The exponential rate at which poetry is being produced is at once poetry’s biggest problem and its secret weapon. The old ideas of submitting manuscripts to print publishers who then decide the methods of publication and distribution of a work will always have their place, but not their priority. The oligarchy is now being challenged by a tumultuous democracy, with the notion of community, sharing work, small social gatherings. Accompanied by far-reaching readings, bitesize online publications twinned with printed anthologies and collections that are relatively few and and far between - this is the direction poetry needs to go in to prosper. The advent of the online presence has spread poetry thin, scattering the good content of a few exceptional voices amongst a multitude of mediocre ones. There are more poets than ever before but, I would argue on a purely subjective basis, still the same amount of good poets. Because of this, the idea of the online ‘filter’ will become massively important. People like Ron Silliman, Al Filreis, Carol Watts, Marcus Slease, Richard Barrett, Kenny Goldsmith, Johanna Linsley, Charles Bernstein, John Sparrow, Geof Huth, Peter Philpott, Edmund Hardy, Jow Lindsay - these people act, for me personally, as a kind of electronic gauze, squeezing the delicious juice out of the detritus. The above names are only a handful off the top of my head of people doing this work, there are many more. Openned attempts to do this too, with nearly everything it does. So how can poetry prosper and flourish with the new tools available to it? I see a number of key factors:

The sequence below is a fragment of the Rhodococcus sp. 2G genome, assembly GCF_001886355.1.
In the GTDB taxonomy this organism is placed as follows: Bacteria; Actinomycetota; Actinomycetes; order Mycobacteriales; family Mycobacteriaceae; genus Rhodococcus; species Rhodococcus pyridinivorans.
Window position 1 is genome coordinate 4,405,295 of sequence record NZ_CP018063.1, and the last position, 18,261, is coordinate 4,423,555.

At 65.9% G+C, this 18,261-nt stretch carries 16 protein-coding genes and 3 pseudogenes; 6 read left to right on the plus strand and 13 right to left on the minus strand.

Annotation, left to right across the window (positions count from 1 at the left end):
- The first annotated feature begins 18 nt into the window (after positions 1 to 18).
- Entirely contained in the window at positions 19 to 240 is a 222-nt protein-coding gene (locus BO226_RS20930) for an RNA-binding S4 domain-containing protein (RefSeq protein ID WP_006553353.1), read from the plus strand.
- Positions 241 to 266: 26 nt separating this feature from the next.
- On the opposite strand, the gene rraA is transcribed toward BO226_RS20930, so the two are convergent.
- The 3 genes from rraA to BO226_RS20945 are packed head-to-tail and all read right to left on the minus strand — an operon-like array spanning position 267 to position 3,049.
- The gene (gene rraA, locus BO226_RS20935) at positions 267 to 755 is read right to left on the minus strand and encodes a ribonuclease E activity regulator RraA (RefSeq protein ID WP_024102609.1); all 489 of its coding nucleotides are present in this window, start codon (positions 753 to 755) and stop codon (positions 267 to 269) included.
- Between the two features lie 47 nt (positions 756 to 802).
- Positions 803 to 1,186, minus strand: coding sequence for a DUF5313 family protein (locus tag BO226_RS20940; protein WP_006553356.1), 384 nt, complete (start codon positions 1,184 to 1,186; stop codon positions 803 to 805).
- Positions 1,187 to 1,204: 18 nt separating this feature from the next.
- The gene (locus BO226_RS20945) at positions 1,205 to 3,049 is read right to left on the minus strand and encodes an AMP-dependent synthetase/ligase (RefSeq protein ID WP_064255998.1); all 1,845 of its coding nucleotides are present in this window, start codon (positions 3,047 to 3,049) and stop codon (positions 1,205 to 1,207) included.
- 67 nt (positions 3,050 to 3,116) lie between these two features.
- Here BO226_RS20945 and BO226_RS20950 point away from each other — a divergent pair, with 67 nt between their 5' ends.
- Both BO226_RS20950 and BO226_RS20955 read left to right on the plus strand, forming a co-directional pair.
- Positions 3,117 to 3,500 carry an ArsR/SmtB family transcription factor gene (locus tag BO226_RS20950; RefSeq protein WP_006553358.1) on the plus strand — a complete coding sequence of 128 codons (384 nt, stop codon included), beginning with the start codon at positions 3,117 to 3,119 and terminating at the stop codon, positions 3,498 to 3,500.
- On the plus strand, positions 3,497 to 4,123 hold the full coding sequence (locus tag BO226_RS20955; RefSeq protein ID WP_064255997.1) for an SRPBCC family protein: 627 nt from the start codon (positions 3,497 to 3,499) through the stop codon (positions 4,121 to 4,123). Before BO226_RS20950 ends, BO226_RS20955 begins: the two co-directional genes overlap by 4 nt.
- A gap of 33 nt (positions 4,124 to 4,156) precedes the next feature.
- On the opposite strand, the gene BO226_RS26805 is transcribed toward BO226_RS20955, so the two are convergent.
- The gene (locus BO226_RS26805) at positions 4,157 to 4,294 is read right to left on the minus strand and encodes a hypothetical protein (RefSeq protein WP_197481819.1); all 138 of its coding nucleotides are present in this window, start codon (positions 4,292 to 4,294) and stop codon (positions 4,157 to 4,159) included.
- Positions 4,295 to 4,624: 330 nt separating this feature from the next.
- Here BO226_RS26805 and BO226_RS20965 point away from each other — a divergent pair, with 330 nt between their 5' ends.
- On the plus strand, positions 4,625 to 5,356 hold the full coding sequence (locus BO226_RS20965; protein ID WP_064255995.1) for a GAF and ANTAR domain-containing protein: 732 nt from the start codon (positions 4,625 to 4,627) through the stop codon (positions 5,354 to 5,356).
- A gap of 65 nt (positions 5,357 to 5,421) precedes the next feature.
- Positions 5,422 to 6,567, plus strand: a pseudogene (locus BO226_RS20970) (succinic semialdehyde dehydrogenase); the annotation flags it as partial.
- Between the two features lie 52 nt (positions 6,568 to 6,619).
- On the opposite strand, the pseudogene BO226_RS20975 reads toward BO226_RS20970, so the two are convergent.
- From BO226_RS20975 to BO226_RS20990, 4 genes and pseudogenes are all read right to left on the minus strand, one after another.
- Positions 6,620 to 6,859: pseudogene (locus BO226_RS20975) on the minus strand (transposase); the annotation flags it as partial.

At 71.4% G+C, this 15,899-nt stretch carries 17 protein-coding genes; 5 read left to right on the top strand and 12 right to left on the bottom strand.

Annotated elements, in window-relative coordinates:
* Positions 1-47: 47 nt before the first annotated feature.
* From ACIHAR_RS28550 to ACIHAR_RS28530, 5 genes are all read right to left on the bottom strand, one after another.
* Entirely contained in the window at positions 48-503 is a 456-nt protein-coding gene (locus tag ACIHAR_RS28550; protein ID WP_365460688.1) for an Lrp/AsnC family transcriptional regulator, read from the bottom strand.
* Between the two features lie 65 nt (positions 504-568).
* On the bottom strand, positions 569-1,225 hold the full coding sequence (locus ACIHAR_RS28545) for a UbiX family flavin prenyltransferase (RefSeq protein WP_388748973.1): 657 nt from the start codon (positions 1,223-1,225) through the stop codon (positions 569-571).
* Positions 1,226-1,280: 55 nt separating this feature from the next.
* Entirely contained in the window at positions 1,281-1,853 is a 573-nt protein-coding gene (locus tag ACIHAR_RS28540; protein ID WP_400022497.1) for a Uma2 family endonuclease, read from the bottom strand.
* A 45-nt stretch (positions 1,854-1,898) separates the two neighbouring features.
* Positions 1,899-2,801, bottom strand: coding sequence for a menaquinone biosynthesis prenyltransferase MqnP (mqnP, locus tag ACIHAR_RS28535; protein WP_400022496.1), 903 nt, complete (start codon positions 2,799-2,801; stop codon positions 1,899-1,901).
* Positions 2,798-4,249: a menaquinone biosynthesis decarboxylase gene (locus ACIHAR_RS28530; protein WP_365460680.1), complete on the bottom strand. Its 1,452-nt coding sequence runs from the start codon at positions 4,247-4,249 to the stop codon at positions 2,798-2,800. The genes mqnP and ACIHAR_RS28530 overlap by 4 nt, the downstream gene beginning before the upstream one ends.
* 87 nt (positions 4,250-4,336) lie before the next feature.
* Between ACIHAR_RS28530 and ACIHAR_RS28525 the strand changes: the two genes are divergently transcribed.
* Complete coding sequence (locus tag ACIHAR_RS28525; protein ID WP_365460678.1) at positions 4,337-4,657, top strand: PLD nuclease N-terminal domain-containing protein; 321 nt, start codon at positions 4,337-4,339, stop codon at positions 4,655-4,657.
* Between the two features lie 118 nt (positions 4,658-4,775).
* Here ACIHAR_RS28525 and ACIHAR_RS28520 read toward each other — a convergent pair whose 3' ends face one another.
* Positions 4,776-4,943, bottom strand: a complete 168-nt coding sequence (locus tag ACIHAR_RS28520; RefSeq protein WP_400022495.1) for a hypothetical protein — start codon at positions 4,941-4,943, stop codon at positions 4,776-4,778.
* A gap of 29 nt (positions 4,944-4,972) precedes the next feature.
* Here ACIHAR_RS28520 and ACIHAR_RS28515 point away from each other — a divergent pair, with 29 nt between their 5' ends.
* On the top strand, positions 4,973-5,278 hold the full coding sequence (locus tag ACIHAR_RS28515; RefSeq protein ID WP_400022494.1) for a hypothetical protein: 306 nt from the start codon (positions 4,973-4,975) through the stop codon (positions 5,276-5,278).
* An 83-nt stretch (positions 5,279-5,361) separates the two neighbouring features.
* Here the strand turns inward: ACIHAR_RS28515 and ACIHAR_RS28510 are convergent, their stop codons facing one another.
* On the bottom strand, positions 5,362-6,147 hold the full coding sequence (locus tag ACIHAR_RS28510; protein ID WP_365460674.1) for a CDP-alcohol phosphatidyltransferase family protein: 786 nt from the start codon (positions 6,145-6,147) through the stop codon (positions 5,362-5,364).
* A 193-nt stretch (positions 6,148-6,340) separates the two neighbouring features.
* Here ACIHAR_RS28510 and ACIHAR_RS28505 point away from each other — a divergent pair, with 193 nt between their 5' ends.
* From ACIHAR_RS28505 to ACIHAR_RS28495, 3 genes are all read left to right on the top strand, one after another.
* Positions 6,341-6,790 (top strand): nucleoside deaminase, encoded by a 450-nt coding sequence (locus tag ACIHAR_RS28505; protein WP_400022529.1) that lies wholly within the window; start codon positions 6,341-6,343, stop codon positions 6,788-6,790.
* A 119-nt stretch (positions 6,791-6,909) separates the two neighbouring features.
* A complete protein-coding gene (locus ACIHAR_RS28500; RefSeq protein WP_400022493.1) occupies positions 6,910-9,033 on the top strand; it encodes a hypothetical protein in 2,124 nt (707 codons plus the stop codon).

• The constant movement and interaction of groups of poets. This needs to take place on a small scale and on a large scale. On the small scale, poets need to gather to share work, to talk and to simply enjoy each other’s company. On the large scale, readings, festivals, printed publications and serious websites need to maintain good energy levels to be beneficial. All of these things are going on and have been going on for longer than I’ve been alive, but now is the opportunity to invite collaboration, facilitation and interaction like never before with the tools available to us. There is no reason why gatherings of poets in London, New York and Paris could not become a single gathering of poets through the nifty implementation of some fibre optic cabling and free software. So let’s do it.